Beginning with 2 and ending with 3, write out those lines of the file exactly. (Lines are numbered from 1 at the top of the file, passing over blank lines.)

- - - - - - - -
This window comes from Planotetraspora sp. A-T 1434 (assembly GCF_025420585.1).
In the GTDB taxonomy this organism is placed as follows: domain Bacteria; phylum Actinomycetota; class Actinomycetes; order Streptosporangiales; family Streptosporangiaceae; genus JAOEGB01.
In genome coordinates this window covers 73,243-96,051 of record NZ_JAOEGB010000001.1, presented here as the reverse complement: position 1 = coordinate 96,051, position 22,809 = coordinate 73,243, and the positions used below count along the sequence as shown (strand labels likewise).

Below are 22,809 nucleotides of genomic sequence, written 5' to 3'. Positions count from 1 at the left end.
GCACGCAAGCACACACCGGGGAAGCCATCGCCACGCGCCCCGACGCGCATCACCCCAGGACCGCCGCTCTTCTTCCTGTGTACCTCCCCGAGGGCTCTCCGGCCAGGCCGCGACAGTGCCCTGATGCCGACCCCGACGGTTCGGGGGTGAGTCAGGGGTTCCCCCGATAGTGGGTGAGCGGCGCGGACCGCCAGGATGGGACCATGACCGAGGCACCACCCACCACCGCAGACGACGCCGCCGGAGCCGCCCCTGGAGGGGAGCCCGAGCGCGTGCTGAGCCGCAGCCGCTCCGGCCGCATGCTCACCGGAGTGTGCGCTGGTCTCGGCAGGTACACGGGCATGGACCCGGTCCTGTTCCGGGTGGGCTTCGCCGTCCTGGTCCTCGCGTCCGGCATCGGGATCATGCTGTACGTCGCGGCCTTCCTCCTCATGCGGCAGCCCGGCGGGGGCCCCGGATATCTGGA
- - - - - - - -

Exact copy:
In the GTDB taxonomy this organism is placed as follows: domain Bacteria; phylum Actinomycetota; class Actinomycetes; order Streptosporangiales; family Streptosporangiaceae; genus JAOEGB01.
In genome coordinates this window covers 73,243-96,051 of record NZ_JAOEGB010000001.1, presented here as the reverse complement: position 1 = coordinate 96,051, position 22,809 = coordinate 73,243, and the positions used below count along the sequence as shown (strand labels likewise).